Congress Continues to Monitor ICANN’s Addition of New TLDs
Although Congress is empowered to do little aside from raise questions about ICANN's plans to expand the number of Top Level Domains (TLDs) on the Internet, a witness at The House Energy and Commerce Committee's hearing on the program urged the lawmakers to take action by adopting stronger measures against cybersquatting already plaguing brand owners.
The December 14th hearing revisited many of the issues raised in last week's Senate committee hearing, with Representatives repeatedly suggesting that the opening of the application process, currently set to begin January 12, should be delayed due to the many concerns expressed by their constituents. Although Kurt Pritz, Senior Vice President, Stakeholder Relations for ICANN, did not answer whether a delay is possible, the hearing concluded with a promise by members of the committee that they would continue to monitor the TLD expansion process.
Wednesday's session included testimony sharply critical of both ICANN's expansion plan and of ICANN itself. Representative Cliff Sterns of Florida sought detailed answers about ICANN's rationale for the $185,000 initial application fee, which Mr. Pritz explained is necessary to offset the cost of six stages of application review and is not expected to result in an increase in ICANN's $50 million reserve fund.
According to Mr. Pritz, ICANN believes that the cost to brand owners of the TLD expansion will be offset by the enhanced rights and protections incorporated into the program. As benefits to brand owners that will reduce the need to defensively register their marks, Mr. Pritz cited the trademark owners' objection rights, the Trademark Clearinghouse, and a lower risk that some other party will succeed in obtaining a TLD consisting of a trademark. He also pointed out that ICANN's plan for an expanded pool of top level domains is consistent with the wishes of Congress expressed in a 2001 House hearing. At that time, representatives were concerned that ICANN's approval of only seven of two hundred gTLD applications would have adverse effects on competition. Mr. Pritz testified that ICANN is charged with the mission of increasing competition via the Internet, and from the beginning of ICANN's relationship with the US government in 1998, there has been a fundamental assumption that the number of TLD's would increase.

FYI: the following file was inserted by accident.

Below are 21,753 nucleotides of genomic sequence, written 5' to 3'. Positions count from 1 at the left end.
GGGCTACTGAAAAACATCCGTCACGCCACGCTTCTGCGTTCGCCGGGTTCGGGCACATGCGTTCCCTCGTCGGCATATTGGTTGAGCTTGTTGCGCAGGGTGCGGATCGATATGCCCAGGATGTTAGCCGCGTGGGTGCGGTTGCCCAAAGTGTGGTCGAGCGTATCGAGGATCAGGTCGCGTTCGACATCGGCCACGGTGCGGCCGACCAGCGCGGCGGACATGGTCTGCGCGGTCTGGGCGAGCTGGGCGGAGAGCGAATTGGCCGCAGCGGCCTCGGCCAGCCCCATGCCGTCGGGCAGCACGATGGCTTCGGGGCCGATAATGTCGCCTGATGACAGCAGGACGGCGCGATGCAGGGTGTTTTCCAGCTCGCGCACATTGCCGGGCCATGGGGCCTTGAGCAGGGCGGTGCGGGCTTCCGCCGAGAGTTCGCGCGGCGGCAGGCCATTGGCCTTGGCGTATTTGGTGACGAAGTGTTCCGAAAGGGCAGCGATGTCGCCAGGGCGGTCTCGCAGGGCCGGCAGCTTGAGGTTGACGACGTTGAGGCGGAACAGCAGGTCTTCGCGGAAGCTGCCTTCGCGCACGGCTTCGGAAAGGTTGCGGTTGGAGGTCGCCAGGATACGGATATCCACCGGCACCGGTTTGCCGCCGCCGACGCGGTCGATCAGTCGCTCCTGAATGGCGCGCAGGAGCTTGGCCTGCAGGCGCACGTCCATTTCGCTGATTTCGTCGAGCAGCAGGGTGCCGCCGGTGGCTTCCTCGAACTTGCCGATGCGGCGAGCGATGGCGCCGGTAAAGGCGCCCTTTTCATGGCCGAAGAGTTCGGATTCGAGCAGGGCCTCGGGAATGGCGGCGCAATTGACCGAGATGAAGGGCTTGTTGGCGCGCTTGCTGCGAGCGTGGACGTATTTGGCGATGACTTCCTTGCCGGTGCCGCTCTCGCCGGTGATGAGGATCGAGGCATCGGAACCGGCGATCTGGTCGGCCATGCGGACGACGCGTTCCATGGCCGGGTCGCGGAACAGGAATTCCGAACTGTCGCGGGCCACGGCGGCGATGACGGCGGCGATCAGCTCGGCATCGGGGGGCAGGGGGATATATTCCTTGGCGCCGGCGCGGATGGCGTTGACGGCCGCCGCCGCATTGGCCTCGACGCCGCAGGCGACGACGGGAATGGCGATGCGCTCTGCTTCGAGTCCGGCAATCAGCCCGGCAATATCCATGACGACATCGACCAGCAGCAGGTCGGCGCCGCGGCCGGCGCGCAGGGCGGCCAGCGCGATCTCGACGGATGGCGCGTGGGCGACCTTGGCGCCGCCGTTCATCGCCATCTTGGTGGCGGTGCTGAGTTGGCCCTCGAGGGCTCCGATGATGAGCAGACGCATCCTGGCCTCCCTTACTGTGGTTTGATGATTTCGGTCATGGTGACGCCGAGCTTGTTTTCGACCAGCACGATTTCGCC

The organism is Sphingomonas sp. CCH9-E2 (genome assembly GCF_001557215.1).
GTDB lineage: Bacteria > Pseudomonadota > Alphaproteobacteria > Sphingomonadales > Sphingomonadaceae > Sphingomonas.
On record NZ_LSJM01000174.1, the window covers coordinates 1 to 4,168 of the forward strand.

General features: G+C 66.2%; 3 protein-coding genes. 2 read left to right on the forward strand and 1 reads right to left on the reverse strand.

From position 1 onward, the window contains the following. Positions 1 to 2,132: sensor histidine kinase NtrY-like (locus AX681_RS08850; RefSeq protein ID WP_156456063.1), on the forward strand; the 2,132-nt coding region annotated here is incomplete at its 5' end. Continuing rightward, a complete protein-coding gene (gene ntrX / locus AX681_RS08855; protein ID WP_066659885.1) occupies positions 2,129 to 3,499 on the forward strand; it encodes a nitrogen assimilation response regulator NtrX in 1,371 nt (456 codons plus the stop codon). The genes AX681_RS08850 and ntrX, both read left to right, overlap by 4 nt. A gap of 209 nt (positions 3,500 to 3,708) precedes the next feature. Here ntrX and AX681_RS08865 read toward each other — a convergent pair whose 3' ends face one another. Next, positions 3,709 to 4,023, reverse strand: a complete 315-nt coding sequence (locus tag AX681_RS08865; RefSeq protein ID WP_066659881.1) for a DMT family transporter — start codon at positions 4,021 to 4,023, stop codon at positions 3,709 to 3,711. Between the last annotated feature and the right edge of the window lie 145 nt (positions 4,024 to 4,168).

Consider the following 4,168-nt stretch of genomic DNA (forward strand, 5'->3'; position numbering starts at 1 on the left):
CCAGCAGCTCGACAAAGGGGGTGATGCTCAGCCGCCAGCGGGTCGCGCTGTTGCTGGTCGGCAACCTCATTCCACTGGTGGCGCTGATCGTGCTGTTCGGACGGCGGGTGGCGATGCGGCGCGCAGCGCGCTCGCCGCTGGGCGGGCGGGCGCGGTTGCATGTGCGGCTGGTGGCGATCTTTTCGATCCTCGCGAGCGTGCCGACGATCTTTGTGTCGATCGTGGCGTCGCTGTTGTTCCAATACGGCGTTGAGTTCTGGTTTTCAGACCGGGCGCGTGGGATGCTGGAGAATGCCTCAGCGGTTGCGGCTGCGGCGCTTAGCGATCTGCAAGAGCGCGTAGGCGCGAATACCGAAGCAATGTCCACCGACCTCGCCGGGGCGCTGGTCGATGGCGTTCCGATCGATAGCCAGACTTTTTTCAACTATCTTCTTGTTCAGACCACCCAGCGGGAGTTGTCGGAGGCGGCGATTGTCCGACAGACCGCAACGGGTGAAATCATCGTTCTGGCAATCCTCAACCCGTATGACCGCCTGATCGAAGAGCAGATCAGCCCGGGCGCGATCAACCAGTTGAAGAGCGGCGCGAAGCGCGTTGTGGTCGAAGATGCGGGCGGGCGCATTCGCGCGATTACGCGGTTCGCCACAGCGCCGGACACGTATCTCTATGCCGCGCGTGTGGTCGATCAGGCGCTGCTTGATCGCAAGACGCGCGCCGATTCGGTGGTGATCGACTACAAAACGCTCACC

The frustration of many brand owners over the difficulties of enforcing their brands against internet fraud and abuse, the cost of defensive registrations, and perceived flaws in the sunrise reservation process for .xxx adult domains was expressed in testimony by Anjali Hansen, IP attorney for the Council of Better Business Bureaus. The ICM Registry, owner of the xxx domain, is reported to have collected $20 million in fees from brand owners to reserve marks from adoption in the .xxx domain before the registry opened. Perhaps ironically, ICM denied the Better Business Bureau's own application to reserve its important BBB mark on the basis that it believes that BBB.xxx will be valuable in the adult entertainment industry and can be profitably auctioned to the highest bidder. The Bureau's is not a unique experience, as other owners of federally registered trademarks have similarly been unable to reserve their marks with ICM. Ms. Hansen also noted that registration in ICANN's new Trademark Clearinghouse will only guarantee the registrant the first right to buy its own trademarks as second level domains in each new TLD. Given that defensive registration is already a burdensome strategy, she reasoned that the cost of defensively registering in potentially hundreds of new registries will be prohibitive.